Fathers and Sons: an NFL legacy

 

Kate Arhar
Senior Sports Editor

 

By Kate Arhar // @ClvlndK8 

 

This Sunday, June 16th, is Father’s Day, so I thought I’d take a look back at some of my favorite NFL players who followed in their father’s footsteps.

Frankly, I was surprised that – at least according to Wikipedia – there are only 53 father-son combos that have played in the League. I was also surprised to find three families whose NFL legacy has entered a third generation.

It doesn’t seem like the NFL has been around long enough to support three generatons, but here you go: Clay Matthews Sr., Clay Matthews Jr. and Clay Matthews III are my first set and the ones with whom we are most familiar. Then we have the Chickillo’s: Nick, Tony and Anthony, and the Pyne’s: George II, George III and Jim.  Amazing, but true!

I’m not going to rattle off all of the combinations, but there are a few that I know we all loved to watch on the field, and a few that I had no idea were even related!

We all know the Manning’s, so let’s just get them out of the way early…

 


Next, I’m sure we all know the Bosa family as well…

 

 

But did you know Carolina Panther running back Christian McCaffrey’s father, Ed McCaffrey, was a wide receiver for the Giants, 49ers and Broncos?

New Orleans Saints corner Cameron Jordan followed in his father Steve’s footsteps… well, the opposite side of the field from his tight end dad. Hmmmm…


Oliver and Andrew Luck both played quarterback. Marion Barber Jr and III both played running back. Paul and Chase Coffman both played tight end. But even more combinations played very different positions, which surprised me.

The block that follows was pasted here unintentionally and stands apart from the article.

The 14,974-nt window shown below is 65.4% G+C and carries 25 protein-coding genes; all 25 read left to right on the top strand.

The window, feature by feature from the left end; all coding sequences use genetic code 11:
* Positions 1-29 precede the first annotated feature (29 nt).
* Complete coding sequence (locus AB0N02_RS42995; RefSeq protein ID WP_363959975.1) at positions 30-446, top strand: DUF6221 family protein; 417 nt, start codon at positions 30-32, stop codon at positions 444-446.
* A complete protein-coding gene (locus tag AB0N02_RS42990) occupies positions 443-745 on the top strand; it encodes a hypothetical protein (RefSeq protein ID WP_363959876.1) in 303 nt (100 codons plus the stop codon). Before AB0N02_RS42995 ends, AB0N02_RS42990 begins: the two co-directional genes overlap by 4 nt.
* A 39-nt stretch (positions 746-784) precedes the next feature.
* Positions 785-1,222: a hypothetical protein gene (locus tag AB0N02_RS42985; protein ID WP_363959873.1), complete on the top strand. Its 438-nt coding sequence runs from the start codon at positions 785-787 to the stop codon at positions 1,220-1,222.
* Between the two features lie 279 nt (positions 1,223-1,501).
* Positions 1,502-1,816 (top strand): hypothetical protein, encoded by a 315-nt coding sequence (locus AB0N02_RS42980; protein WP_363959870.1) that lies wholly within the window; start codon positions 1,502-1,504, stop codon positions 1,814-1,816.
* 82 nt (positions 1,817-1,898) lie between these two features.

I would have thought a son would want to learn the same position his dad played, but then I realized it’s more complicated than that. Aside from the obvious physical or talent differences between positions and generations, I’d have to guess the natural tendency for young men is to try to make their own way, separate themselves a bit from dad to become their own man.

Sam Adams Sr played offensive line, while Jr played defensive line. Bruce Alford Sr was a defensive end, and Jr chose to utilize his skills as a kicker. Jeremiah Castille defended as a cornerback while his son Tim Castille lead the way on offense as a fullback.

Hall of Fame RB Tony Dorsett of Dallas Cowboys legend raised a safety, Anthony Jr., who played for the Houston Oilers.

 

 

 

 

 

Whether your dad played in the NFL or not, he most likely taught you the game, an appreciation for the sport, or in some way encouraged you to love it as much as he did.  As we look forward to Father’s Day, NFL Player Engagement has asked it’s twitter followers to share pics and memories of their dad’s.  But I’m sure if your best memories are of you mom, they wouldn’t mind if you shared those as well!

 


Talk football with Kate on Twitter // @ClvlndK8

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